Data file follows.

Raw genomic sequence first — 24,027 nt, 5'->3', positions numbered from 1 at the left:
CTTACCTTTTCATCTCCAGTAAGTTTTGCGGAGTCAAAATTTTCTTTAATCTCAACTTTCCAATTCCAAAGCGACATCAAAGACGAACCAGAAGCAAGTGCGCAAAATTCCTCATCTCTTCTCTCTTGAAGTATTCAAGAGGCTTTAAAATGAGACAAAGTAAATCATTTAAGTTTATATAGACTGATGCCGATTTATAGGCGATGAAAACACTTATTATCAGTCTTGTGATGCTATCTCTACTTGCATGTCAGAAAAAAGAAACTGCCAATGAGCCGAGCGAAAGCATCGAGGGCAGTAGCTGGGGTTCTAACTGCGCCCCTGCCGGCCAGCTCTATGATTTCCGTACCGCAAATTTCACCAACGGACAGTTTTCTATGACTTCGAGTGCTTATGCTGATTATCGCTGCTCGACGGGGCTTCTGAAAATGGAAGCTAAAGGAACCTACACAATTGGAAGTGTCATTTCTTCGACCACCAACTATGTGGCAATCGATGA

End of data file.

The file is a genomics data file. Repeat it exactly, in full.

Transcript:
Raw genomic sequence first — 24,027 nt, 5'->3', positions numbered from 1 at the left:
CTTACCTTTTCATCTCCAGTAAGTTTTGCGGAGTCAAAATTTTCTTTAATCTCAACTTTCCAATTCCAAAGCGACATCAAAGACGAACCAGAAGCAAGTGCGCAAAATTCCTCATCTCTTCTCTCTTGAAGTATTCAAGAGGCTTTAAAATGAGACAAAGTAAATCATTTAAGTTTATATAGACTGATGCCGATTTATAGGCGATGAAAACACTTATTATCAGTCTTGTGATGCTATCTCTACTTGCATGTCAGAAAAAAGAAACTGCCAATGAGCCGAGCGAAAGCATCGAGGGCAGTAGCTGGGGTTCTAACTGCGCCCCTGCCGGCCAGCTCTATGATTTCCGTACCGCAAATTTCACCAACGGACAGTTTTCTATGACTTCGAGTGCTTATGCTGATTATCGCTGCTCGACGGGGCTTCTGAAAATGGAAGCTAAAGGAACCTACACAATTGGAAGTGTCATTTCTTCGACCACCAACTATGTGGCAATCGATGA